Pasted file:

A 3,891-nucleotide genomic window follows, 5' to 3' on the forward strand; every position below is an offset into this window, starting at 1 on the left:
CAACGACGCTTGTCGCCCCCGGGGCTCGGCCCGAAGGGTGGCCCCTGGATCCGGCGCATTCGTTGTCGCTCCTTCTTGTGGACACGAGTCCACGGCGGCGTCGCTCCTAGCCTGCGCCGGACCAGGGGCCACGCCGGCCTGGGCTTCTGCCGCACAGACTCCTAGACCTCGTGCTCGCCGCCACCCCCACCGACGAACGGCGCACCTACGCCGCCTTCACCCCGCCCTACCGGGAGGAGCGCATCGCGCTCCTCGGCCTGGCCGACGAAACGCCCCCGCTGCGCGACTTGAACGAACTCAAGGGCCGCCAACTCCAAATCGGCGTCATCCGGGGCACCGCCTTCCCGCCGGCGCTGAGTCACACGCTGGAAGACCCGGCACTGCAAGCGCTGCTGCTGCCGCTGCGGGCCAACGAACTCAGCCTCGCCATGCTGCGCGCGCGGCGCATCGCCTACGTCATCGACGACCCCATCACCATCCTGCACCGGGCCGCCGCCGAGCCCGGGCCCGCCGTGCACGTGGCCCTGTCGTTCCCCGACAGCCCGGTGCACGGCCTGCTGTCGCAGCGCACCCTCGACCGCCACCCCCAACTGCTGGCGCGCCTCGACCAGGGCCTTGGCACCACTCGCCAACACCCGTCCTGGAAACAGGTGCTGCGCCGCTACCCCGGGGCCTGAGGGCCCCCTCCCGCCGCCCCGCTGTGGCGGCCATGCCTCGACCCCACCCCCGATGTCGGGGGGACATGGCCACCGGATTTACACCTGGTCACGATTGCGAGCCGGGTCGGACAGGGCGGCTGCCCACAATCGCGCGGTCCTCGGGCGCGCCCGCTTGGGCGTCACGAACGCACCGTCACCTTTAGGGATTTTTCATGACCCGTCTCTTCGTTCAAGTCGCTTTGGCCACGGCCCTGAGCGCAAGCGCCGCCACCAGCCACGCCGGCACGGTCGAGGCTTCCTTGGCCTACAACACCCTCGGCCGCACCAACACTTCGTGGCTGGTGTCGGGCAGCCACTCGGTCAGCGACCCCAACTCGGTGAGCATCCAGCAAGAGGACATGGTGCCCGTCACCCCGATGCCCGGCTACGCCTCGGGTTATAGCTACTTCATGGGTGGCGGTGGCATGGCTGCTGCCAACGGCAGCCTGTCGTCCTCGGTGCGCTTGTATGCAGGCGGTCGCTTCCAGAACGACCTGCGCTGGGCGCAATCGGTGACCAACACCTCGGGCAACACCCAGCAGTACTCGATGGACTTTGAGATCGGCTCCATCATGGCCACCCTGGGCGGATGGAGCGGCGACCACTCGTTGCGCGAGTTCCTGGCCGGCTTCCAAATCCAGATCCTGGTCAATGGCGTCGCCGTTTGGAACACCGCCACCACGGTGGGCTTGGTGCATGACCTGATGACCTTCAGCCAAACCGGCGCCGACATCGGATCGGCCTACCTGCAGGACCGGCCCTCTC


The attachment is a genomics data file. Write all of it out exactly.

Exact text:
A 3,891-nucleotide genomic window follows, 5' to 3' on the forward strand; every position below is an offset into this window, starting at 1 on the left:
CAACGACGCTTGTCGCCCCCGGGGCTCGGCCCGAAGGGTGGCCCCTGGATCCGGCGCATTCGTTGTCGCTCCTTCTTGTGGACACGAGTCCACGGCGGCGTCGCTCCTAGCCTGCGCCGGACCAGGGGCCACGCCGGCCTGGGCTTCTGCCGCACAGACTCCTAGACCTCGTGCTCGCCGCCACCCCCACCGACGAACGGCGCACCTACGCCGCCTTCACCCCGCCCTACCGGGAGGAGCGCATCGCGCTCCTCGGCCTGGCCGACGAAACGCCCCCGCTGCGCGACTTGAACGAACTCAAGGGCCGCCAACTCCAAATCGGCGTCATCCGGGGCACCGCCTTCCCGCCGGCGCTGAGTCACACGCTGGAAGACCCGGCACTGCAAGCGCTGCTGCTGCCGCTGCGGGCCAACGAACTCAGCCTCGCCATGCTGCGCGCGCGGCGCATCGCCTACGTCATCGACGACCCCATCACCATCCTGCACCGGGCCGCCGCCGAGCCCGGGCCCGCCGTGCACGTGGCCCTGTCGTTCCCCGACAGCCCGGTGCACGGCCTGCTGTCGCAGCGCACCCTCGACCGCCACCCCCAACTGCTGGCGCGCCTCGACCAGGGCCTTGGCACCACTCGCCAACACCCGTCCTGGAAACAGGTGCTGCGCCGCTACCCCGGGGCCTGAGGGCCCCCTCCCGCCGCCCCGCTGTGGCGGCCATGCCTCGACCCCACCCCCGATGTCGGGGGGACATGGCCACCGGATTTACACCTGGTCACGATTGCGAGCCGGGTCGGACAGGGCGGCTGCCCACAATCGCGCGGTCCTCGGGCGCGCCCGCTTGGGCGTCACGAACGCACCGTCACCTTTAGGGATTTTTCATGACCCGTCTCTTCGTTCAAGTCGCTTTGGCCACGGCCCTGAGCGCAAGCGCCGCCACCAGCCACGCCGGCACGGTCGAGGCTTCCTTGGCCTACAACACCCTCGGCCGCACCAACACTTCGTGGCTGGTGTCGGGCAGCCACTCGGTCAGCGACCCCAACTCGGTGAGCATCCAGCAAGAGGACATGGTGCCCGTCACCCCGATGCCCGGCTACGCCTCGGGTTATAGCTACTTCATGGGTGGCGGTGGCATGGCTGCTGCCAACGGCAGCCTGTCGTCCTCGGTGCGCTTGTATGCAGGCGGTCGCTTCCAGAACGACCTGCGCTGGGCGCAATCGGTGACCAACACCTCGGGCAACACCCAGCAGTACTCGATGGACTTTGAGATCGGCTCCATCATGGCCACCCTGGGCGGATGGAGCGGCGACCACTCGTTGCGCGAGTTCCTGGCCGGCTTCCAAATCCAGATCCTGGTCAATGGCGTCGCCGTTTGGAACACCGCCACCACGGTGGGCTTGGTGCATGACCTGATGACCTTCAGCCAAACCGGCGCCGACATCGGATCGGCCTACCTGCAGGACCGGCCCTCTC